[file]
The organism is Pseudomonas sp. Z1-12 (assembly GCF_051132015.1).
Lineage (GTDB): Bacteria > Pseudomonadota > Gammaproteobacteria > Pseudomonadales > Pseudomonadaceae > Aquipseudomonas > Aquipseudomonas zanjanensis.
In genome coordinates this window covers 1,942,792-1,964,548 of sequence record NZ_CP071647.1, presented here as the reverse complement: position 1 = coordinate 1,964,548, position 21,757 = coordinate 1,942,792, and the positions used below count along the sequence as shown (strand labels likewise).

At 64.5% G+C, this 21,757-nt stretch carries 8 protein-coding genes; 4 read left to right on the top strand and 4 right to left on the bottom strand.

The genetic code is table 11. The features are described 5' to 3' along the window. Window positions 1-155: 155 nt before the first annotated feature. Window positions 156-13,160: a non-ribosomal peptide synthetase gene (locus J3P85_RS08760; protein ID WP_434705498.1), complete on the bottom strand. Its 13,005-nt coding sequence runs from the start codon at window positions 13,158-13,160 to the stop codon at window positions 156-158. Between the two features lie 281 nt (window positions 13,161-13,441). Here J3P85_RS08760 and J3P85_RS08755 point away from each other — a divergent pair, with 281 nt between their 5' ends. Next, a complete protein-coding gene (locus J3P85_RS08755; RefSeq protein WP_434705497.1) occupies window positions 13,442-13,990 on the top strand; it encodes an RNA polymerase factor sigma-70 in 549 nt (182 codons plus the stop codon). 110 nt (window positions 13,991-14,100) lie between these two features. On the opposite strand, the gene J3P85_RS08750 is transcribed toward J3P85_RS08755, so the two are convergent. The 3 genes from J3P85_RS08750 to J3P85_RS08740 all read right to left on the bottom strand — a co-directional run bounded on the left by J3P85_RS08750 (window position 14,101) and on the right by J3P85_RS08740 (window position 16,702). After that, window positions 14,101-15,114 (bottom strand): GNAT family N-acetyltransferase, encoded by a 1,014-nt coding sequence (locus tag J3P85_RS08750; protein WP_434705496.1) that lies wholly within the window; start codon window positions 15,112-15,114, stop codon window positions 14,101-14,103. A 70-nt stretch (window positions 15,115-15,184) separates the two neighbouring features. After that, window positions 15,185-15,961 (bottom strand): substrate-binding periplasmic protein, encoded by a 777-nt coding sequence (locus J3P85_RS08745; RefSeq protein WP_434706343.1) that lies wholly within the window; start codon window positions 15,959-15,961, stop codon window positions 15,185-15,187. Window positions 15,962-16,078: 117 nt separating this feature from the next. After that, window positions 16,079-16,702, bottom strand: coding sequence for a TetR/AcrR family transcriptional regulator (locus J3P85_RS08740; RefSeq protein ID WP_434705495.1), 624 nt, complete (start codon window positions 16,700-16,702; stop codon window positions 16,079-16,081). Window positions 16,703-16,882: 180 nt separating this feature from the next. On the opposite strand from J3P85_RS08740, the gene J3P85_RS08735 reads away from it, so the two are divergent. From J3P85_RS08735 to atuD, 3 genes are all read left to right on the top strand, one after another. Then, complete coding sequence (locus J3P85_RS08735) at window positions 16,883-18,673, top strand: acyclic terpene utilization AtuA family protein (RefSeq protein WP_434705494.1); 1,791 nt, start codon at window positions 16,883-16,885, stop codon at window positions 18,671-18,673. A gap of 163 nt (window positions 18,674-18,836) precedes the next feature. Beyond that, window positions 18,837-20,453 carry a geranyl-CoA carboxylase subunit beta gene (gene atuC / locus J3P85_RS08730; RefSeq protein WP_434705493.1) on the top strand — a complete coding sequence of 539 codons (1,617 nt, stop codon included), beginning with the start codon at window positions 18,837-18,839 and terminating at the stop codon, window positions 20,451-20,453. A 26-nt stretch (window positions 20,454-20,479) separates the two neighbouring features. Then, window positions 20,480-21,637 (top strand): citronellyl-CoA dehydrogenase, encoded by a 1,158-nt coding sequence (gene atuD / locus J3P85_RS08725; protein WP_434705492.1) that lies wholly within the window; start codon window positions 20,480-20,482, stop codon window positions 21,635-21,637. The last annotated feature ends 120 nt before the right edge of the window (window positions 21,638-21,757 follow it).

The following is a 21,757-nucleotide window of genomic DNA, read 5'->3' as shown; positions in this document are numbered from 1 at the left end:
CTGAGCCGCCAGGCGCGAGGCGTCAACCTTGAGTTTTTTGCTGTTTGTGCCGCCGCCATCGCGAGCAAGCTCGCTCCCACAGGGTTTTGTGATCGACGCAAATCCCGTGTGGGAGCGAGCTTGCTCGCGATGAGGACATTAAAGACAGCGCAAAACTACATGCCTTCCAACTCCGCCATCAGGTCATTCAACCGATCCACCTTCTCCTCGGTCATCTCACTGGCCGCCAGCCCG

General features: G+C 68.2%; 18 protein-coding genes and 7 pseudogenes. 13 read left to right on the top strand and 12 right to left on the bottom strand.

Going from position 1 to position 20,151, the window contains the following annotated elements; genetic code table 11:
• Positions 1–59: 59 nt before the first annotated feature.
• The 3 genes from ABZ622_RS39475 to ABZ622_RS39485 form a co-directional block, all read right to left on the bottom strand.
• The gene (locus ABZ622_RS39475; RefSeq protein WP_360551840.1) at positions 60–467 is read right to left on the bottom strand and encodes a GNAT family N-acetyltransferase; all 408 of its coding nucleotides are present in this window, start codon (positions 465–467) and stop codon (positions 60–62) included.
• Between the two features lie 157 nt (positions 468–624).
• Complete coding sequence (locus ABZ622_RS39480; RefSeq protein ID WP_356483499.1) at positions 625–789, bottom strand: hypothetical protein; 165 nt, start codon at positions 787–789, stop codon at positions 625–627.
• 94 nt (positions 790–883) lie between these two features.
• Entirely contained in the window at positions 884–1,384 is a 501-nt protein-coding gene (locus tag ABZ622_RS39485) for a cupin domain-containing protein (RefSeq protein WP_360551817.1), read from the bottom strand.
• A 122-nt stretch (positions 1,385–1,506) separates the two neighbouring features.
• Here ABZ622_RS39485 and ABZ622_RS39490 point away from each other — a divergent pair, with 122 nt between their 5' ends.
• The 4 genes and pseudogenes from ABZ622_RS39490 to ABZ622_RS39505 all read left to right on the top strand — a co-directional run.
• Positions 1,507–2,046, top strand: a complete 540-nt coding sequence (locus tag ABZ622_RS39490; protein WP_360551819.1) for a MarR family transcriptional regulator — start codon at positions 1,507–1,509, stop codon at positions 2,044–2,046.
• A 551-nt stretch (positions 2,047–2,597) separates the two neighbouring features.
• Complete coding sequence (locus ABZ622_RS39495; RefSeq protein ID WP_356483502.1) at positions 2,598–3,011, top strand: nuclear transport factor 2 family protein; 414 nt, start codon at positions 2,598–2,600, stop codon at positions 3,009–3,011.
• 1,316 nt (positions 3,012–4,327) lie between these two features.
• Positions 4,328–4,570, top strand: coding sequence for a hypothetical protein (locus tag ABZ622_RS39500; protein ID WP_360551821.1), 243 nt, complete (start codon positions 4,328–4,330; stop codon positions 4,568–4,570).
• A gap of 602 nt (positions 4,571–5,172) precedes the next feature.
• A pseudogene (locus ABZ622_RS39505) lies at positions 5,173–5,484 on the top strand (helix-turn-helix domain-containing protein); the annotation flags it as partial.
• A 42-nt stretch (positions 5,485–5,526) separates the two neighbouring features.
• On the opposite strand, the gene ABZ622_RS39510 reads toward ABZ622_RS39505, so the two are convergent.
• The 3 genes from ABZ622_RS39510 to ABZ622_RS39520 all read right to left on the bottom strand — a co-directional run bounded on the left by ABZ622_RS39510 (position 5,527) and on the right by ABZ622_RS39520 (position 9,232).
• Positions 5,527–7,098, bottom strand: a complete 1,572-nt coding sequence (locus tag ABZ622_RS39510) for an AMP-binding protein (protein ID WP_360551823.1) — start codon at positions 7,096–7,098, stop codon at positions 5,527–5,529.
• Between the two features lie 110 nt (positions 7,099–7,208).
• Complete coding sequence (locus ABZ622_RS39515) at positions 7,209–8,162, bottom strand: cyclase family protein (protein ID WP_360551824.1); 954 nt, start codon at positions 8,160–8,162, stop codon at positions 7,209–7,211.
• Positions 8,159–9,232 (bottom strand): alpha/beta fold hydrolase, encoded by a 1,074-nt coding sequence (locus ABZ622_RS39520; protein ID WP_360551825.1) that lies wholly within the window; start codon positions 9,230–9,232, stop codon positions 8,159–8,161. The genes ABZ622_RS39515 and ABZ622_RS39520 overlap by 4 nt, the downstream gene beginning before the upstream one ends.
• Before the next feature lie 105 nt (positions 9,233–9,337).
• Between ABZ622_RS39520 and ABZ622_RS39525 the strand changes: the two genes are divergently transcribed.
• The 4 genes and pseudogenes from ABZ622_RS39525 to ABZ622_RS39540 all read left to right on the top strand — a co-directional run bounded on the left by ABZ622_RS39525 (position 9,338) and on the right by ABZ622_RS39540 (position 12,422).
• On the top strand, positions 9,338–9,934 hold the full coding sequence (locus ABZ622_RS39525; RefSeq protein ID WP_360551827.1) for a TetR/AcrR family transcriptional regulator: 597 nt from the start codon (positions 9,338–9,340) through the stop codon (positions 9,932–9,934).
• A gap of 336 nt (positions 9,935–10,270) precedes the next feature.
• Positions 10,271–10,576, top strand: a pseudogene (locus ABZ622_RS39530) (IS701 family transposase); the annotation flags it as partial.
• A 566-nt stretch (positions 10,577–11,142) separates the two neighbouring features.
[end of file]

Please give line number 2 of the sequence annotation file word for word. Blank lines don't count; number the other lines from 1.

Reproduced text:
Lineage (GTDB): Bacteria > Pseudomonadota > Gammaproteobacteria > Pseudomonadales > Pseudomonadaceae > Aquipseudomonas > Aquipseudomonas zanjanensis.